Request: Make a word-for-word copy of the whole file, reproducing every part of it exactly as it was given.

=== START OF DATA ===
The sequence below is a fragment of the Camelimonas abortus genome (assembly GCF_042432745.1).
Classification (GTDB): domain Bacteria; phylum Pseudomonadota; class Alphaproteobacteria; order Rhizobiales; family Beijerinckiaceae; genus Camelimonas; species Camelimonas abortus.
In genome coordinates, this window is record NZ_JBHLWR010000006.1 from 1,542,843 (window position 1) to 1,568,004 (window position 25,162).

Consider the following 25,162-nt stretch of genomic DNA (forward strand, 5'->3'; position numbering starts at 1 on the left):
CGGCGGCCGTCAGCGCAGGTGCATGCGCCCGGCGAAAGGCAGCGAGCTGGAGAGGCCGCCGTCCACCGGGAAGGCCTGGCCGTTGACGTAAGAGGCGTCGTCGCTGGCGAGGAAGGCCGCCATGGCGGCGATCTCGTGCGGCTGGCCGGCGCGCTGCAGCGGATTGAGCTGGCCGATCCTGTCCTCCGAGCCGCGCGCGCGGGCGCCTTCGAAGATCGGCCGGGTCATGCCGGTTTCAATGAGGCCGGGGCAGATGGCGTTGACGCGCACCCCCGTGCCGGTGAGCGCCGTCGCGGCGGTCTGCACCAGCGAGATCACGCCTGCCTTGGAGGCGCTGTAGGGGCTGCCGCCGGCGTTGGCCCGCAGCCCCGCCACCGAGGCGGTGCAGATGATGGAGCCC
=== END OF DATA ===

The sequence below is a fragment of the Camelimonas abortus genome (assembly GCF_042432745.1).
Classification (GTDB): domain Bacteria; phylum Pseudomonadota; class Alphaproteobacteria; order Rhizobiales; family Beijerinckiaceae; genus Camelimonas; species Camelimonas abortus.
In genome coordinates, this window is record NZ_JBHLWR010000006.1 from 1,542,843 (window position 1) to 1,568,004 (window position 25,162).

Consider the following 25,162-nt stretch of genomic DNA (forward strand, 5'->3'; position numbering starts at 1 on the left):
CGGCGGCCGTCAGCGCAGGTGCATGCGCCCGGCGAAAGGCAGCGAGCTGGAGAGGCCGCCGTCCACCGGGAAGGCCTGGCCGTTGACGTAAGAGGCGTCGTCGCTGGCGAGGAAGGCCGCCATGGCGGCGATCTCGTGCGGCTGGCCGGCGCGCTGCAGCGGATTGAGCTGGCCGATCCTGTCCTCCGAGCCGCGCGCGCGGGCGCCTTCGAAGATCGGCCGGGTCATGCCGGTTTCAATGAGGCCGGGGCAGATGGCGTTGACGCGCACCCCCGTGCCGGTGAGCGCCGTCGCGGCGGTCTGCACCAGCGAGATCACGCCTGCCTTGGAGGCGCTGTAGGGGCTGCCGCCGGCGTTGGCCCGCAGCCCCGCCACCGAGGCGGTGCAGATGATGGAGCCC